Second, remember that women have various protections in the workplace relating to pregnancy. The Equality Act 2010 protects women if they are treated unfavourably because of the pregnancy, or because of illness suffered as a result of it. Tribunals will give broad interpretation to what constitutes ‘a reason connected with pregnancy’ and will include absence caused by pregnancy-related illness. Where a woman needs to take sickness absence following a miscarriage, this should properly be recorded as ‘pregnancy-related absence’ and therefore should NOT be used when considering absence for such things as access to sick pay, redundancy selection, promotion, bonuses etc.
Many women report that they feel pressured to return to work sooner than they feel able to because of fears of how their absence will be treated by their employer.
Managers need to be aware that knowledge of someone’s miscarriage should not be used detrimentally against them when making decisions about their employment. A manager may think they are being kind to a female employee by not giving them a promotion ‘because they need time to recover from a miscarriage’, but this would amount to direct discrimination and any motives, whilst kindly meant, will not justify the treatment.
Separately (and in my mind a bit confusingly), women have a right not to dismissed where the principal reason for the dismissal is their pregnancy. The ‘reason’ will be given a wide interpretation here, and therefore if someone is dismissed because they have taken a lot of time off following miscarriages, this could amount to an automatic unfair dismissal (which is a ‘day 1 right’ and not one requiring 2 years’ service).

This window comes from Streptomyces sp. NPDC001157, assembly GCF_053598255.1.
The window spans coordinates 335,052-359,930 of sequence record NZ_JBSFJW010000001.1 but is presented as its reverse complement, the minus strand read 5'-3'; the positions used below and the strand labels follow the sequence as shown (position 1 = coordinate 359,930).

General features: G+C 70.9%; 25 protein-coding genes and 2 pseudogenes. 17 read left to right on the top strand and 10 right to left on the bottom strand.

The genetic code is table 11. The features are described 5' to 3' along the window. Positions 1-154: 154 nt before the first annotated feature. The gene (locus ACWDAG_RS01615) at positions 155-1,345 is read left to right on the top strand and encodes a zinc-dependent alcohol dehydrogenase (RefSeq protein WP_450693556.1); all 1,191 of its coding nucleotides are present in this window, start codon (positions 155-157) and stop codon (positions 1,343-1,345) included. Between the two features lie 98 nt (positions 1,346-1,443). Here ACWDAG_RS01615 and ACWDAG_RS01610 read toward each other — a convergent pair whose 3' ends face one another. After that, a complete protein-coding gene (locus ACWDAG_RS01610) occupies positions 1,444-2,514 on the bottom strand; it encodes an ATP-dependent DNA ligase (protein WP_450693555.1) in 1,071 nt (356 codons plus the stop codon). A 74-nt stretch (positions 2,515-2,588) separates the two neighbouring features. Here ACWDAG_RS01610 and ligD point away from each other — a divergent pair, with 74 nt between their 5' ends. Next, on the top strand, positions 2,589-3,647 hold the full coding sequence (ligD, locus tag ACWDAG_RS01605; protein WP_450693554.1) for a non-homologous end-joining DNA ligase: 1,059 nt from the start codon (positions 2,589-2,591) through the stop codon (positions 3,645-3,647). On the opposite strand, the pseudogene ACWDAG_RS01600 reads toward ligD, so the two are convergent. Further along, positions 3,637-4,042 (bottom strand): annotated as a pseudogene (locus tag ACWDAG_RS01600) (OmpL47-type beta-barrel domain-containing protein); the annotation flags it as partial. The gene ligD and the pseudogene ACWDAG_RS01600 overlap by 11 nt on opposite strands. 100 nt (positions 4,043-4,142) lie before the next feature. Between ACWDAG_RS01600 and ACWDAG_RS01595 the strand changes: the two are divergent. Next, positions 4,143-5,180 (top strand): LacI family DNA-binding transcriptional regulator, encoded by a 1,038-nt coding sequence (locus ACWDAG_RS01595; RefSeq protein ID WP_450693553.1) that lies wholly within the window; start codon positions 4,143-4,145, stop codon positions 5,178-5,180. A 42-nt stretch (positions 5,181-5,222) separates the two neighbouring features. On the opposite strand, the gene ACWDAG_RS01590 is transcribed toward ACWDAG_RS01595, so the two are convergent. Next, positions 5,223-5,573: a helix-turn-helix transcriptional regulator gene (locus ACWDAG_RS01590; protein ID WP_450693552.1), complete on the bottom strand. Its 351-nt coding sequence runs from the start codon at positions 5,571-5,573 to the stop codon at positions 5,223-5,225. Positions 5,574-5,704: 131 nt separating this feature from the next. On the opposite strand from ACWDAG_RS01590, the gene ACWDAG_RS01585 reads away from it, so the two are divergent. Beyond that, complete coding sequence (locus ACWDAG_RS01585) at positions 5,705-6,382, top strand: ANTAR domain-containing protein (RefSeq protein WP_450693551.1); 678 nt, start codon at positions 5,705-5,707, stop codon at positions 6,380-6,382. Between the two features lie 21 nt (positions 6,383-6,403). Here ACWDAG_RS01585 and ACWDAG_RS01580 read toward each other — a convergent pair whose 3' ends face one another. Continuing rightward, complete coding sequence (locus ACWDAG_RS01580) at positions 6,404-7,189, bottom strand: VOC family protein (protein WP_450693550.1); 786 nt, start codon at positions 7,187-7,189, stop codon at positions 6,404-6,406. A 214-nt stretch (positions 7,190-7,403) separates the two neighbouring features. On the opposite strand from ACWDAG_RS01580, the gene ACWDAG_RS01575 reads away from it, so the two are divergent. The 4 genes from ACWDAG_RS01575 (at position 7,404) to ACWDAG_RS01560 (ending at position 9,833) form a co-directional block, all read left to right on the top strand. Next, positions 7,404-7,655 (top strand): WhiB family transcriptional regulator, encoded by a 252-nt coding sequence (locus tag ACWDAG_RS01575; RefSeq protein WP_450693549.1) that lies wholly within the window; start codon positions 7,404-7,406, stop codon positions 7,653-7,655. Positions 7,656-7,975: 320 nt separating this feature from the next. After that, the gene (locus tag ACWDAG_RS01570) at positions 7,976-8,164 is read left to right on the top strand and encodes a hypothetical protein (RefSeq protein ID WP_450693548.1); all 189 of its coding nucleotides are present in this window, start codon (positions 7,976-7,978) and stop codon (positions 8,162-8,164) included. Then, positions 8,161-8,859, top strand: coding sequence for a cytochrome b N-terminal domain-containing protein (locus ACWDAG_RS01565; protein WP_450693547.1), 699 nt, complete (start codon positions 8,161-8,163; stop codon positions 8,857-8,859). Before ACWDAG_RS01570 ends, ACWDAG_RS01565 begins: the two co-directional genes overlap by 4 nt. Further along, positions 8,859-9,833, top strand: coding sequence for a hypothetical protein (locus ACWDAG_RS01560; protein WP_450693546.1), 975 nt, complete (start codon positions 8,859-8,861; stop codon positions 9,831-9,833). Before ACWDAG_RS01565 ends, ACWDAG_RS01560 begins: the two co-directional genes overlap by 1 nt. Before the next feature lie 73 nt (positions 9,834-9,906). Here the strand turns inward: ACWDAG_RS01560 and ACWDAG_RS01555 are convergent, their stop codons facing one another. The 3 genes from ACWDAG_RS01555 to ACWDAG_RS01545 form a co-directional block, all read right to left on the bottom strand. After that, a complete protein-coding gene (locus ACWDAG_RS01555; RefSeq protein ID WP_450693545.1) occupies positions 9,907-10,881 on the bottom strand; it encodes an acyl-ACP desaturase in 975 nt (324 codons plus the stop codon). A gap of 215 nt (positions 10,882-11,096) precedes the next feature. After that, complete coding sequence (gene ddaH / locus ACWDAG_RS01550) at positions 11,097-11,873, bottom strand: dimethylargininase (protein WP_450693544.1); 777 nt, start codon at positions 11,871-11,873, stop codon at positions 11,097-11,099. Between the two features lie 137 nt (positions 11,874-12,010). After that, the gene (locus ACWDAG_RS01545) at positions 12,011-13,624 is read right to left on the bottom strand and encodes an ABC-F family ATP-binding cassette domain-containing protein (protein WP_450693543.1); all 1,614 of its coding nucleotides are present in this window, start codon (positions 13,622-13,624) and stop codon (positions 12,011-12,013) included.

Can an employee take maternity leave if they suffer a miscarriage?
Whilst it is doubtful that a woman would want to take a full period of maternity leave in these circumstances, she might wish to avail herself of some of the protections that maternity leave can bring (time off work which is not counted as sickness absence, maternity pay with the right to come back to her job). Certainly, if the miscarriage happens nearer the 24 week period and the employee has given her statutory maternity notification to her employer of her ‘expected week of confinement’ and her intention to take maternity, there is no reason why she cannot take a shorter period of maternity leave if she choses to do so. I am not aware of this actually happening, but it appears to be a possibility. Maternity leave and pay is specifically available to women who suffer a stillbirth because it amounts to childbirth which is ‘the birth of a living child, or the birth of a child whether living or dead after 24 weeks of pregnancy’.
As with other ‘life’ issues for employees (for example, menopause), how an employer responds to an employee’s personal situation can turn an average employer into a great one. If you want to be in the ‘great’ employer category, you can start by making your organisation more miscarriage-aware.
The Miscarriage Association have recently produced a fantastic information pack with loads of helpful detail and even a miscarriage policy: https://www.miscarriageassociation.org.uk/information/miscarriage-and-the-workplace/ It is well worth a look and also reminds employers that there are many people affected by miscarriage – including the often over-looked partner. I was going to try to not mention COVID here – but, in these strange times, becoming a kinder workplace seems like a no-brainer.